Researchers at the UCLA Fielding School of Public Health recently partnered with 52 Korean churches in the Los Angeles area to help raise awareness and testing for the hepatitis B virus (HBV), Health Canal reports.

The outreach effort was part of a new study, which helped train dozens of bilingual Korean community members to administer surveys and facilitate group discussions among their church congregations about hep B, liver cancer and the importance of testing for the disease.

UCLA reached out specifically to this community because Koreans in the United States are considered to be at a huge risk for HBV. An estimated 12 percent of the Korean-American population is thought to be have the liver disease—and the majority of them are unaware they have it. Korean Americans also reportedly have the highest rates of liver cancer among any ethnic group in Los Angeles.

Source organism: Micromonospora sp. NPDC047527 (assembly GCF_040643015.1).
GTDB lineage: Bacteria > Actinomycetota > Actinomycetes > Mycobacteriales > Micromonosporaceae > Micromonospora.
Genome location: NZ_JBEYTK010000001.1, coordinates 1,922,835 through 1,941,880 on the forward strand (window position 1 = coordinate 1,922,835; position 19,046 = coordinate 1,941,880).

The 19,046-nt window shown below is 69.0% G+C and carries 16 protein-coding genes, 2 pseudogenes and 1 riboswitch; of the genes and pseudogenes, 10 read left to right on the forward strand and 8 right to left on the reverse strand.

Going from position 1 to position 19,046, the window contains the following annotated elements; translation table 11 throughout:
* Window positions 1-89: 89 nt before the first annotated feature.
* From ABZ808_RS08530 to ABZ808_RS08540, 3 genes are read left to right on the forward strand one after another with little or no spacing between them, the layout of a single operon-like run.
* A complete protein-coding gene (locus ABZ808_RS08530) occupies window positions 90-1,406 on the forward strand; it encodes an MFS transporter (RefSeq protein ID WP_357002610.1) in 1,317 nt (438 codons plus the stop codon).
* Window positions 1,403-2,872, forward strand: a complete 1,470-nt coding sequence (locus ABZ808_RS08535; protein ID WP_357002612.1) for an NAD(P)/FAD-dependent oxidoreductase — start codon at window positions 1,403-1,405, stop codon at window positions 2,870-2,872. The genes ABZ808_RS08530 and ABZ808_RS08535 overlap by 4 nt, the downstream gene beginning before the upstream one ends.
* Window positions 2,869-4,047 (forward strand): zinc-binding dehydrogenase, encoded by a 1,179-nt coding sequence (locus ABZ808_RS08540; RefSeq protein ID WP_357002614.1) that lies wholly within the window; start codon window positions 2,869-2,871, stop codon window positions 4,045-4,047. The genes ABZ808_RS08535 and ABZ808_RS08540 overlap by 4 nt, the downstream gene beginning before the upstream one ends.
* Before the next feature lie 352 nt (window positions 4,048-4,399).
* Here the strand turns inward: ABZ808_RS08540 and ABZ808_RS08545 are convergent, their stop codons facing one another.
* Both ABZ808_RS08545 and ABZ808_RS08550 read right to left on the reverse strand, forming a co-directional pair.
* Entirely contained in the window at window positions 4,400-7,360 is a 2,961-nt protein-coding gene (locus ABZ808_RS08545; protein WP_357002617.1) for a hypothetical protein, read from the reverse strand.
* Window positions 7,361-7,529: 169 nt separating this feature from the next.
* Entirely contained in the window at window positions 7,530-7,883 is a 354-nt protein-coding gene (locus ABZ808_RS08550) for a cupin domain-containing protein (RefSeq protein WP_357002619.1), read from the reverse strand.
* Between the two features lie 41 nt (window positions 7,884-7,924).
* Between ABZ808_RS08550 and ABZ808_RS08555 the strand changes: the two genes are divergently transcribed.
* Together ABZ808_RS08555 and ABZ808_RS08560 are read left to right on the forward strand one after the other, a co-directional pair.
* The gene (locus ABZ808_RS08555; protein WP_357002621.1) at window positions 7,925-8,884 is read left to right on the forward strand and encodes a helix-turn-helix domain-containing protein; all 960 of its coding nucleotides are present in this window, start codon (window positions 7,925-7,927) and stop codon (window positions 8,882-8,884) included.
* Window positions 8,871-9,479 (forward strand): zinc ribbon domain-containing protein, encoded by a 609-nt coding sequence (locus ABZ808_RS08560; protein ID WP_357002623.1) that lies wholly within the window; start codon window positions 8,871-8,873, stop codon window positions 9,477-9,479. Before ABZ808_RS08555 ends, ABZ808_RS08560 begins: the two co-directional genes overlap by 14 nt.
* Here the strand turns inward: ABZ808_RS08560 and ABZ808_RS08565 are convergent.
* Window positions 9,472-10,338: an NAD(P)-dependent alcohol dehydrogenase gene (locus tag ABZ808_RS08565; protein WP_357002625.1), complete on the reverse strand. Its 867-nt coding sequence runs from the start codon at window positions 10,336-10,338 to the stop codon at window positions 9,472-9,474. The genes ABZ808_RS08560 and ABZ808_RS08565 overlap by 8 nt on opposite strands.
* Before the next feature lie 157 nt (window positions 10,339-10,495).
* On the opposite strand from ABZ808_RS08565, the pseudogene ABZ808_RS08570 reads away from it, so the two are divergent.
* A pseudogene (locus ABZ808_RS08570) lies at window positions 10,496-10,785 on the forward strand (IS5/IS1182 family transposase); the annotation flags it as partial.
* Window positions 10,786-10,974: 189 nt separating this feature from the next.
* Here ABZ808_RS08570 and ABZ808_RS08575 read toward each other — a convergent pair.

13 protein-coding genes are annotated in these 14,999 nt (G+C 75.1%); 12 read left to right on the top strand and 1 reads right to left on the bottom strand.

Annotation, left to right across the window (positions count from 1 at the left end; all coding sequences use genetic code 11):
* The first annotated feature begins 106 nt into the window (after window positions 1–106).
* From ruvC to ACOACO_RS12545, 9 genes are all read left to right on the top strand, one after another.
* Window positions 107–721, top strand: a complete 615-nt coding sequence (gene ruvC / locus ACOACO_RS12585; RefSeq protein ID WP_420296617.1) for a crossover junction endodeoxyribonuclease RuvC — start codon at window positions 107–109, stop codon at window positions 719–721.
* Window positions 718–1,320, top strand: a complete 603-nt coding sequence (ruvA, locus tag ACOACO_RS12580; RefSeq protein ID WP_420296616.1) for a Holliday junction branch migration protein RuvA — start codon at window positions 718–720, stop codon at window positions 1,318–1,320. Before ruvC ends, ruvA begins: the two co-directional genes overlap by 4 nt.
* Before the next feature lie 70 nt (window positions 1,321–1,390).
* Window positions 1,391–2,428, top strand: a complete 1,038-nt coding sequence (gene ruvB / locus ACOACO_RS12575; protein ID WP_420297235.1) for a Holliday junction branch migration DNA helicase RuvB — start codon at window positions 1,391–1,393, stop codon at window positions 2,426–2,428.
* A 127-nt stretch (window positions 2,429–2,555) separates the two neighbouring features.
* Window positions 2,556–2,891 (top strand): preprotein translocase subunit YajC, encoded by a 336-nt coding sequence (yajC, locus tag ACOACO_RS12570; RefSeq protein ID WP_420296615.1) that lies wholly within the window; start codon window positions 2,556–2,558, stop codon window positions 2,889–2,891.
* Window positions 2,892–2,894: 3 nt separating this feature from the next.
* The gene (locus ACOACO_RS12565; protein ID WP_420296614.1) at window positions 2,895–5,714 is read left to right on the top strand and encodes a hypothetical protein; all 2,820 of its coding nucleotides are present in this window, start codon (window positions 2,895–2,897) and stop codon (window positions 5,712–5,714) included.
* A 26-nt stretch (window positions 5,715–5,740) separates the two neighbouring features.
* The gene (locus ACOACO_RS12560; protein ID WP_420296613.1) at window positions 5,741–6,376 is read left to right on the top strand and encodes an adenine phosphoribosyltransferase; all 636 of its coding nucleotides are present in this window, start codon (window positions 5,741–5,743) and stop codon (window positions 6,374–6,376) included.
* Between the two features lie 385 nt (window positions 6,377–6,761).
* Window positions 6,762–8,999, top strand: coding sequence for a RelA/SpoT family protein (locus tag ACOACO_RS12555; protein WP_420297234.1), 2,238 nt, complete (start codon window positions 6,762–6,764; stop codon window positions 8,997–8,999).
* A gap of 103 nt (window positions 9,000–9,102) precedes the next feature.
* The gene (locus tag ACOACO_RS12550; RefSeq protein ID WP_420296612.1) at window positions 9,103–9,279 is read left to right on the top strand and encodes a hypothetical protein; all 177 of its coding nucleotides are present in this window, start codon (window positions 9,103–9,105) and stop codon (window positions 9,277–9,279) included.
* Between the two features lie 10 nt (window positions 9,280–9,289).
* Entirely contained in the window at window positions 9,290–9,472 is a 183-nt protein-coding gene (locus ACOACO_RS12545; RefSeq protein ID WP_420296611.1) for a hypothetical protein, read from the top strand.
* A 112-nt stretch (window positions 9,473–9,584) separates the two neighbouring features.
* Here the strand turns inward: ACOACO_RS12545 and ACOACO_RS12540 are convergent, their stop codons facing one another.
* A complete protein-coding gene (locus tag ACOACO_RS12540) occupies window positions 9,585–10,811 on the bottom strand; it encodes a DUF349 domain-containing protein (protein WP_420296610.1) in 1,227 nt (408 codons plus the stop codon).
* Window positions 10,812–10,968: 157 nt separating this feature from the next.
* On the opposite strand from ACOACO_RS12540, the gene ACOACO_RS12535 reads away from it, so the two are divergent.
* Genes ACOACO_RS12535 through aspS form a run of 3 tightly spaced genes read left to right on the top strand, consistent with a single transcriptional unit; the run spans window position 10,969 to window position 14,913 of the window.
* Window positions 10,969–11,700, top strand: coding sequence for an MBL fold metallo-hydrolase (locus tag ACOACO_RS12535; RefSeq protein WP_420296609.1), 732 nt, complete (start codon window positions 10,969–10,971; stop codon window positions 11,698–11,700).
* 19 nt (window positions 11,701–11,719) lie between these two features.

Participants in the Korean church study’s intervention group, who were informed of these risks, ended up being three times more likely to get a hep B test than their control group counterparts.  

The project also identified a number of factors that are preventing many Koreans from getting tested for HBV, such as fears about the consequences of learning their status and the potential of bringing shame to their families, and the fact that the majority (57 percent) of participants did not have health insurance.

Researchers assured participants that hep B is common in Asian countries, and is especially prevalent among newer immigrants who may not have been vaccinated for the disease within the past two decades.

HBV can be spread through sexual contact, sharing needles, mother-to-child transmission and through household items such as razors and toothbrushes.